Hello Ward 8 Residents,
October is Breast Cancer Awareness Month, a time to raise awareness of the disease and to learn more about its causes, treatment and cure.
Breast cancer is the second most common cancer in women after skin cancer. According to breastcancer.org, an estimated 290,560 new cases of invasive breast cancer are expected to be diagnosed in the United States, along with 51,400 new cases of non-invasive breast cancer.
Although breast cancer is much more common in women, men can also be diagnosed with the disease. Some men choose to refer to their cancer as chest cancer.
President Biden designated October 17th to October 23rd as Men's Breast Cancer Awareness Week. According to breastcancer.org, an estimated 2,700 men in the US will be diagnosed with breast cancer this year. An additional 530 men in the US are estimated to die from the disease. Because of the lack of awareness and stigma, men face barriers to early detection and proper treatment.
We dedicate October to ensuring access to lifesaving mammograms and breast health education for underserved women.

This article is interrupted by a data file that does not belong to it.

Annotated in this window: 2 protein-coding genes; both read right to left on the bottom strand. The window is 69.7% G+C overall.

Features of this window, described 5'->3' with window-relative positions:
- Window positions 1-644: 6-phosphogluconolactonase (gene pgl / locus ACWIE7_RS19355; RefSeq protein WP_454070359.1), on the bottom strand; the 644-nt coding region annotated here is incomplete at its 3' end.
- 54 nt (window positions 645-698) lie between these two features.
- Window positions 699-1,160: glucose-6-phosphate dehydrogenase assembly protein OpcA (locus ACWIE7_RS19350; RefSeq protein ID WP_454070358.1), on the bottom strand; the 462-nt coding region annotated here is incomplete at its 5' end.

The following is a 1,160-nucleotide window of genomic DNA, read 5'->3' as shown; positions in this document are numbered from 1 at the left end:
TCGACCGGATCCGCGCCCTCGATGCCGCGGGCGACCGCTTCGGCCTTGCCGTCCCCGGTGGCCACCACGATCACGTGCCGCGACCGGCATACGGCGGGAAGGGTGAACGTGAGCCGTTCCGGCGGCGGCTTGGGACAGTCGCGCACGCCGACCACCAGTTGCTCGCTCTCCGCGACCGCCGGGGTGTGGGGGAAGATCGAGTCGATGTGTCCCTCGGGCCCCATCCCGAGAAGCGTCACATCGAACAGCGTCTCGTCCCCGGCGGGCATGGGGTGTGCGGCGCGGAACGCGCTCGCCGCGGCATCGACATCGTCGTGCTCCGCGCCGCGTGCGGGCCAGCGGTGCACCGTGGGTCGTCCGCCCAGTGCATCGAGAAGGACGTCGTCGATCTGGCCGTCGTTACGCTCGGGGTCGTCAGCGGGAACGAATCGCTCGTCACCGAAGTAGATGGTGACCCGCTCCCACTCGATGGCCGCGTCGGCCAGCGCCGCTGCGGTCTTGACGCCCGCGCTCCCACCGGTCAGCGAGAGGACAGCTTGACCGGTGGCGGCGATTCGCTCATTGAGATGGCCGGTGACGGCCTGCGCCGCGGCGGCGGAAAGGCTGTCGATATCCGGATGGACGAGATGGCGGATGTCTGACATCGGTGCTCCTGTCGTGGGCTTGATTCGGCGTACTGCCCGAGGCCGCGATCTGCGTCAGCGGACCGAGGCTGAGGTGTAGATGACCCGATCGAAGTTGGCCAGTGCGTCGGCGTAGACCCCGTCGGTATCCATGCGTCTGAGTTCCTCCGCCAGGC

Remember, early detection is the best protection. More information on breast cancer is available at cancer.gov/types/breast ([link removed]) .
Trayon White, Sr.
Councilmember, Ward 8
** Quick Links
* Need a Test? Get a Test: Learn more about COVID-19 testing sites ([link removed])
* Check out the 2020 Ward 8 Progress Report ([link removed])
* Check out the 2021 Ward 8 Progress Report ([link removed])
Please join us for the ribbon cutting celebration at the new Cedar Hill Urgent Care, GW Health. The facility, which will be the first urgent care in Ward 8, will open on October 10th.